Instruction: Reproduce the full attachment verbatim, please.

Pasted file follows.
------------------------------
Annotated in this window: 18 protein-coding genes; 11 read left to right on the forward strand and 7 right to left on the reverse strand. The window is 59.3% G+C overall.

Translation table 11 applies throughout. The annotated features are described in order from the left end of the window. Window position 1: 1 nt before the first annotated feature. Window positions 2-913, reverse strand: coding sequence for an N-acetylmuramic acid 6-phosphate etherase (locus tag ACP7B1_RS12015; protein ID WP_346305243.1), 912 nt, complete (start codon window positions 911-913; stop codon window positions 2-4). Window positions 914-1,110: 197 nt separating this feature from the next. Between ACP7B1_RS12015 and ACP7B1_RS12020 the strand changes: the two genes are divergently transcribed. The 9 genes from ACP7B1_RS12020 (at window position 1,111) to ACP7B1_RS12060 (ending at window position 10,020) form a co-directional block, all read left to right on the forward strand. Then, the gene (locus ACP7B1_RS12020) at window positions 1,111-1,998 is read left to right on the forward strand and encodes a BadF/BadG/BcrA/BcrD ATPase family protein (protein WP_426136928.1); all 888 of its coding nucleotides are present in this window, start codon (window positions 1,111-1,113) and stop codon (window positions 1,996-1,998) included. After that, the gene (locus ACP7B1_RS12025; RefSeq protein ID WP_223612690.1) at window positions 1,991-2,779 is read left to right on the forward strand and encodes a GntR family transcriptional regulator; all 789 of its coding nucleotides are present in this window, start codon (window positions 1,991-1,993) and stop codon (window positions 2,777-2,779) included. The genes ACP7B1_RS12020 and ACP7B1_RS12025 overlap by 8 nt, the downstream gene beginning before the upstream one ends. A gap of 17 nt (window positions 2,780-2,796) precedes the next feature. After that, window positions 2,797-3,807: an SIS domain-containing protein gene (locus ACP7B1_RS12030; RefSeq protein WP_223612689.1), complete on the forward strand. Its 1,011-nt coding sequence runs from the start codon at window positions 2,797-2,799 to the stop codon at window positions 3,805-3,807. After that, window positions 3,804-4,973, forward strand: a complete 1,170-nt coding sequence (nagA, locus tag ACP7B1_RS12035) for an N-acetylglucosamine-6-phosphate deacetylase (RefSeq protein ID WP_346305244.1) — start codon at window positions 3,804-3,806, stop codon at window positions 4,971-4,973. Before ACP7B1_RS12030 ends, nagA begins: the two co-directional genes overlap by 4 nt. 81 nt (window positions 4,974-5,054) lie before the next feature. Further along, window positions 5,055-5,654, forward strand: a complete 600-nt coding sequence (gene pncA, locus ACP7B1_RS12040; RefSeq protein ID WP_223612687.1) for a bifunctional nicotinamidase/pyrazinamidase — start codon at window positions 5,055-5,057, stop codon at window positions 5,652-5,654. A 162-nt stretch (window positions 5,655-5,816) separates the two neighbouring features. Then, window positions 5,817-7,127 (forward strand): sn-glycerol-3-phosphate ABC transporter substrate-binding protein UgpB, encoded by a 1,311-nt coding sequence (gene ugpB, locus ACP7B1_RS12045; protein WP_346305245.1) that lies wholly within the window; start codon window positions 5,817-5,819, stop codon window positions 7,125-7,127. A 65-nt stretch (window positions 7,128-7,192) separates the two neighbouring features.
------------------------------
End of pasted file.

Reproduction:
Annotated in this window: 18 protein-coding genes; 11 read left to right on the forward strand and 7 right to left on the reverse strand. The window is 59.3% G+C overall.

Translation table 11 applies throughout. The annotated features are described in order from the left end of the window. Window position 1: 1 nt before the first annotated feature. Window positions 2-913, reverse strand: coding sequence for an N-acetylmuramic acid 6-phosphate etherase (locus tag ACP7B1_RS12015; protein ID WP_346305243.1), 912 nt, complete (start codon window positions 911-913; stop codon window positions 2-4). Window positions 914-1,110: 197 nt separating this feature from the next. Between ACP7B1_RS12015 and ACP7B1_RS12020 the strand changes: the two genes are divergently transcribed. The 9 genes from ACP7B1_RS12020 (at window position 1,111) to ACP7B1_RS12060 (ending at window position 10,020) form a co-directional block, all read left to right on the forward strand. Then, the gene (locus ACP7B1_RS12020) at window positions 1,111-1,998 is read left to right on the forward strand and encodes a BadF/BadG/BcrA/BcrD ATPase family protein (protein WP_426136928.1); all 888 of its coding nucleotides are present in this window, start codon (window positions 1,111-1,113) and stop codon (window positions 1,996-1,998) included. After that, the gene (locus ACP7B1_RS12025; RefSeq protein ID WP_223612690.1) at window positions 1,991-2,779 is read left to right on the forward strand and encodes a GntR family transcriptional regulator; all 789 of its coding nucleotides are present in this window, start codon (window positions 1,991-1,993) and stop codon (window positions 2,777-2,779) included. The genes ACP7B1_RS12020 and ACP7B1_RS12025 overlap by 8 nt, the downstream gene beginning before the upstream one ends. A gap of 17 nt (window positions 2,780-2,796) precedes the next feature. After that, window positions 2,797-3,807: an SIS domain-containing protein gene (locus ACP7B1_RS12030; RefSeq protein WP_223612689.1), complete on the forward strand. Its 1,011-nt coding sequence runs from the start codon at window positions 2,797-2,799 to the stop codon at window positions 3,805-3,807. After that, window positions 3,804-4,973, forward strand: a complete 1,170-nt coding sequence (nagA, locus tag ACP7B1_RS12035) for an N-acetylglucosamine-6-phosphate deacetylase (RefSeq protein ID WP_346305244.1) — start codon at window positions 3,804-3,806, stop codon at window positions 4,971-4,973. Before ACP7B1_RS12030 ends, nagA begins: the two co-directional genes overlap by 4 nt. 81 nt (window positions 4,974-5,054) lie before the next feature. Further along, window positions 5,055-5,654, forward strand: a complete 600-nt coding sequence (gene pncA, locus ACP7B1_RS12040; RefSeq protein ID WP_223612687.1) for a bifunctional nicotinamidase/pyrazinamidase — start codon at window positions 5,055-5,057, stop codon at window positions 5,652-5,654. A 162-nt stretch (window positions 5,655-5,816) separates the two neighbouring features. Then, window positions 5,817-7,127 (forward strand): sn-glycerol-3-phosphate ABC transporter substrate-binding protein UgpB, encoded by a 1,311-nt coding sequence (gene ugpB, locus ACP7B1_RS12045; protein WP_346305245.1) that lies wholly within the window; start codon window positions 5,817-5,819, stop codon window positions 7,125-7,127. A 65-nt stretch (window positions 7,128-7,192) separates the two neighbouring features.